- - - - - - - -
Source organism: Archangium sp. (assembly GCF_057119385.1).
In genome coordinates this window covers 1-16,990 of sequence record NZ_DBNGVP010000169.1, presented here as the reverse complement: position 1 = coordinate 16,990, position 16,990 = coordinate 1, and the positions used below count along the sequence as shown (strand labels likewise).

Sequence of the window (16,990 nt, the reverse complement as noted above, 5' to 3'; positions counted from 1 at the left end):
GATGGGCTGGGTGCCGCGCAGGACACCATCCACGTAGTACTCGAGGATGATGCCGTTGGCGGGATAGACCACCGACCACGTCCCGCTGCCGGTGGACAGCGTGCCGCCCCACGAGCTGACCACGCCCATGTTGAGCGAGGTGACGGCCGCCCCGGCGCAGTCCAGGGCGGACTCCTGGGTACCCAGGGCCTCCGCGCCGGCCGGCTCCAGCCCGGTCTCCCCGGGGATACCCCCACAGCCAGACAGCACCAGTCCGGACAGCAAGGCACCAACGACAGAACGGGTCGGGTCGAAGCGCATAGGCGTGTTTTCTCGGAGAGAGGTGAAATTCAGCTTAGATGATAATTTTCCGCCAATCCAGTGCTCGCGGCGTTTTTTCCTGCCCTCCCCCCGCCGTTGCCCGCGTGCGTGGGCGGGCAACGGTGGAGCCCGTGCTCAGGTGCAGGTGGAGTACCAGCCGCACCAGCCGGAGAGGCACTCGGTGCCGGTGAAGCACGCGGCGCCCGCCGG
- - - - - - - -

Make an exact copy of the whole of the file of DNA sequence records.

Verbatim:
Source organism: Archangium sp. (assembly GCF_057119385.1).
In genome coordinates this window covers 1-16,990 of sequence record NZ_DBNGVP010000169.1, presented here as the reverse complement: position 1 = coordinate 16,990, position 16,990 = coordinate 1, and the positions used below count along the sequence as shown (strand labels likewise).

Sequence of the window (16,990 nt, the reverse complement as noted above, 5' to 3'; positions counted from 1 at the left end):
GATGGGCTGGGTGCCGCGCAGGACACCATCCACGTAGTACTCGAGGATGATGCCGTTGGCGGGATAGACCACCGACCACGTCCCGCTGCCGGTGGACAGCGTGCCGCCCCACGAGCTGACCACGCCCATGTTGAGCGAGGTGACGGCCGCCCCGGCGCAGTCCAGGGCGGACTCCTGGGTACCCAGGGCCTCCGCGCCGGCCGGCTCCAGCCCGGTCTCCCCGGGGATACCCCCACAGCCAGACAGCACCAGTCCGGACAGCAAGGCACCAACGACAGAACGGGTCGGGTCGAAGCGCATAGGCGTGTTTTCTCGGAGAGAGGTGAAATTCAGCTTAGATGATAATTTTCCGCCAATCCAGTGCTCGCGGCGTTTTTTCCTGCCCTCCCCCCGCCGTTGCCCGCGTGCGTGGGCGGGCAACGGTGGAGCCCGTGCTCAGGTGCAGGTGGAGTACCAGCCGCACCAGCCGGAGAGGCACTCGGTGCCGGTGAAGCACGCGGCGCCCGCCGG